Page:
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2009 Toyota Camry shakes and vibrates when braking at high speeds

I just bought a 2009 Toyota Camry with 78K miles on it. Everything is great except at highway speeds it shakes and vibrates when braking. The higher the speed the worse it is. Steering wheel shakes as well. I pulled both front tires off and the rotors appear to be smoothe on both sides with no grooves, etc. However, I’m due for new front brake pads. Theres some pad left but could that be why it shakes and vibrates when braking? How do you tell if rotors are warped? Rotors are smooth but could they still be warped? Thanks for the help.

if you are having a shop replace the front pads just be sure to explain the braking symptoms you have. They would most likely check the rotors but if you ask for pads only they might not.
If you are doing this yourself I would replace pads and rotors at the same time.

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My 2005 Camry was doing the same around 90K miles. The pads were fine and the original and the rotors were original too. So I couldn’t see a reason why they would not function properly, but chaging them fixed the problem.

This is typical of warped rotors. They can be as smooth and groove free as can be but if they’re warped you’ll get just the symptoms you’re describing.

You cannot detect warped rotors visually. Tell the shop your symptoms and let them do the brake job properly.

To the previous bits of valid advice, I want to add a recommendation for the OP:

Since the brake rotors are clearly problematic, please don’t attempt to have them resurfaced.
Just bite the bullet on costs and pay the slightly higher cost for brand-new rotors.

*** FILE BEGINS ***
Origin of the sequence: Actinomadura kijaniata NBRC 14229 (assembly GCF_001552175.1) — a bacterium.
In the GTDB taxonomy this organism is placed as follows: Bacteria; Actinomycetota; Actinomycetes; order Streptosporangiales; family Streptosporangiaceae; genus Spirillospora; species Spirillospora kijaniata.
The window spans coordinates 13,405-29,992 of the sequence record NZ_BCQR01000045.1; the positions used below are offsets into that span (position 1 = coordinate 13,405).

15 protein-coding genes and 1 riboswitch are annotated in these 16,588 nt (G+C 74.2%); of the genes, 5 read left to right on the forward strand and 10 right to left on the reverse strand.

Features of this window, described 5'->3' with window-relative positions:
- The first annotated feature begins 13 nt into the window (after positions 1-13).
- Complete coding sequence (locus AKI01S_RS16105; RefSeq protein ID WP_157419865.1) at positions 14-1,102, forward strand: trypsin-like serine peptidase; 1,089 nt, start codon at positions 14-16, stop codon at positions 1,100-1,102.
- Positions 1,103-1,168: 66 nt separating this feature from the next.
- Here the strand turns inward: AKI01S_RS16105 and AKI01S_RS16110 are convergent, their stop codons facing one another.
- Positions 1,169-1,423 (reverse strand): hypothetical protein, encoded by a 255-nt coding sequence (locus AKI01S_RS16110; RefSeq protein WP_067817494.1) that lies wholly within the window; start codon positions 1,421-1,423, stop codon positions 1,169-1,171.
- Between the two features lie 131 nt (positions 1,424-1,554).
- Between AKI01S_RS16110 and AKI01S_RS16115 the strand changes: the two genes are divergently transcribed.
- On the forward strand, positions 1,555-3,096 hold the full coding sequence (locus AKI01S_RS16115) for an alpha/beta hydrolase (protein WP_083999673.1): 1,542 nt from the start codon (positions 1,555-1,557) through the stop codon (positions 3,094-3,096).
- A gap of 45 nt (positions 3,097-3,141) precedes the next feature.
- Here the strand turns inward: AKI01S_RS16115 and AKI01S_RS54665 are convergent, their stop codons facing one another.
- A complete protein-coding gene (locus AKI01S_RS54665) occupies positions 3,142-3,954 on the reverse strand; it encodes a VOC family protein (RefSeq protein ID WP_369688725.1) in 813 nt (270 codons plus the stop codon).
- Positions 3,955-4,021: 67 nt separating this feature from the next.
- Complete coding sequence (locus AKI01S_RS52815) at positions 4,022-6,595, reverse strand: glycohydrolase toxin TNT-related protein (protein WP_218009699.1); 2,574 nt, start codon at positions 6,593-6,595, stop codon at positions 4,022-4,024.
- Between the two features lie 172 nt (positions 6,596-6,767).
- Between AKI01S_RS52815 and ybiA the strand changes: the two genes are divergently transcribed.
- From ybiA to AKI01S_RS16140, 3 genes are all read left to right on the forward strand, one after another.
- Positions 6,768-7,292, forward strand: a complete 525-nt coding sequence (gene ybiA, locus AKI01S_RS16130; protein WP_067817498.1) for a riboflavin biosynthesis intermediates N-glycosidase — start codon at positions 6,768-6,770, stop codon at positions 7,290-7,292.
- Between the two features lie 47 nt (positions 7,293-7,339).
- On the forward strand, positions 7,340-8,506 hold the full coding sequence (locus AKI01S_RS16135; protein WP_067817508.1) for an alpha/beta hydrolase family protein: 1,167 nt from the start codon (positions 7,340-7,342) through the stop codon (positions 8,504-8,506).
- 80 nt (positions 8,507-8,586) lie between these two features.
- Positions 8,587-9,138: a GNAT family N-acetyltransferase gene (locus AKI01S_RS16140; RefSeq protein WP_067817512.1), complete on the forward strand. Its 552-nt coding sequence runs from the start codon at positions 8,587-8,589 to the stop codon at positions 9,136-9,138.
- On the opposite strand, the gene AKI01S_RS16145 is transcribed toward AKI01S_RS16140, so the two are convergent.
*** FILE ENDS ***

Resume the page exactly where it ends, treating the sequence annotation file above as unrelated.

The difference in braking performance will be…dramatic…if you opt for good-quality replacement rotors instead of trying to cheap-out by doing resurfacing of the old ones, or instead of buying cheap-o Chinese-made replacement rotors that will be badly warped after…maybe…12k miles.


Excellent suggestion, VDC. I totally agree.

Concur w/the others, new pads and rotors should get you back to a non-vibrating car. Ask the staff there at the shop to hand-torque your wheel nuts when they put the wheels back on, in rounds of three. First to 1/3 the torque value, next to 2/3, and then to the final value. If they balk, offer to pay more for the extra time it takes. This can help prevent the new rotors from warping again.

When a customer states that the brakes vibrate at highway speeds it is apparent to me how the brake rotors got warped. I very rarely find the need to use the brakes at highway speeds, my vehicles slow sufficiently when releasing the accelerator.

There is the belief that modem brakes are smaller and lighter than they have been in the past but these brake rotors are heavier than the rotors on my Dodge Ram.

Yeah just have them replace the rotors at the same time as the pads. Agree to not settle for re-surfacing. He may insist on checking for run-out but to me it would be a waste of time.

OEM front brake rotors are $76 each while resurfacing is normally included with the brakes service, this depends on your budget.

In my neck of the woods turning the old rotors is a billable procedure.

Same in my area…

Here i am checking the rotor for out of round. I had bought the cheapest rotors to save money and within 2 weeks they over heated and wrapped. Causing steering wheel shake when braking. No more cheap rotors for me.


Furthermore, don’t rule out a bent wheel.

Just curious, aren’t you checking the disc for warping, side to side wobble there?

Concur with all advice except on how to torque the wheel nuts. Typical Toyota spec is 76 ft/lbs. First round to 25, then all the way to final on round 2. The reason is that 25-76 is only about a quarter of a turn (about 90°).

When you stop at an intermediate torque, before the torque wrench will start moving again, it has to overcome start-up torque. Going from 50 ft/lbs to 76 only involves a few degrees of movement so the wrench might click at 76 without even moving.

If it does move, the arc of movement is not enough to establish the smooth and steady motion to get an accurate torque. A quarter turn to final generally gives the best results.